Sponsor an Ambassador

Symbolically adopt a WildCare Education Ambassador yourself, or give sponsorship as a gift!

Your sponsorship of an Education Ambassador animal will help us provide food, housing, enrichment, and health care for our permanent resident animals.

Please see the flyer below for our 2019 sponsorship prices and sponsor benefits. Contact us for more information.

Need a little help choosing an ambassador to sponsor?

River: This smart and talkative Wood Duck was housed with chickens for the first weeks of her life and is non-releasable due to the fact that she imprinted on chickens and humans. She entertains audiences with her playful antics and has amazed us with her intelligence and problem-solving abilities.

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Tortuga: This Eastern Box Turtle was brought to us after she was hit by a car, an injury that left part of her shell missing. Without a completely intact shell, Tortuga would be unable to protect herself in the wild. Since 2009, she has been an excellent ambassador for her species and its protection. Tortuga enjoys living with our other Eastern Box Turtle ambassadors, Clementine and Monaco. Blueberries are one of her favorite treats!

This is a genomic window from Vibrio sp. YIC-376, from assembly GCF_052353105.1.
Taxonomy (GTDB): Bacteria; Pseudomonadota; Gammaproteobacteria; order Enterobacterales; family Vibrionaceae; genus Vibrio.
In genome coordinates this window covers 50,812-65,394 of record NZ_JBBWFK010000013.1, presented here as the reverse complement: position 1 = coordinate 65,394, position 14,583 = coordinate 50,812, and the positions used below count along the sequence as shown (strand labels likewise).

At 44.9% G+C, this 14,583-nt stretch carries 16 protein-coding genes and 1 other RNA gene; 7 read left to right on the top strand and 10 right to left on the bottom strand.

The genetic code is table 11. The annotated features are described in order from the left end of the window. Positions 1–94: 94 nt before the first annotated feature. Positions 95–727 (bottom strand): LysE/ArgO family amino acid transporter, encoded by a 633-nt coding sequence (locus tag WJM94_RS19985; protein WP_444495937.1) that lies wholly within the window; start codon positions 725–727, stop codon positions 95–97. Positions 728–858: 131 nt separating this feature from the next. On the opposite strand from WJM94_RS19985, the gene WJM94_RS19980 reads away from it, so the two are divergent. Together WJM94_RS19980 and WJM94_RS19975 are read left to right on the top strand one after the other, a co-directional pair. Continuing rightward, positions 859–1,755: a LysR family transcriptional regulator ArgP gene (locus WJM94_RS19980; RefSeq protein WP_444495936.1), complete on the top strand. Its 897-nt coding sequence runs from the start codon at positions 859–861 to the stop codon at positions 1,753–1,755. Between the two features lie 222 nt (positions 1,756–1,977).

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Valentino: Our very first ambassador, a European Barn Owl named Valentino, came to WildCare in 2002. Valentino’s parents were smuggled into this country to be illegally sold as pets. Once they were rescued, they were legally unable to be returned or released, so they were given a permanent home together at the World Bird Sanctuary in Missouri, where they raised many young European Barn Owls like Valentino to be ambassadors at facilities around the country. Valentino’s species is very similar to Indiana’s native barn owl species, the American Barn Owl. American Barn Owls are critically endangered in the state of Indiana, and Valentino helps us teach people about what we can all do to help protect Barn Owls and other raptors.

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Yindi: Our Woma Python ambassador entrances audiences with her bright yellow face. Woma Pythons are not native to North America – they are commonly found in the deserts of Western Australia – but Yindi is similar in shape and size to our Black Rat Snakes and helps teach the public to identify the snakes around them.

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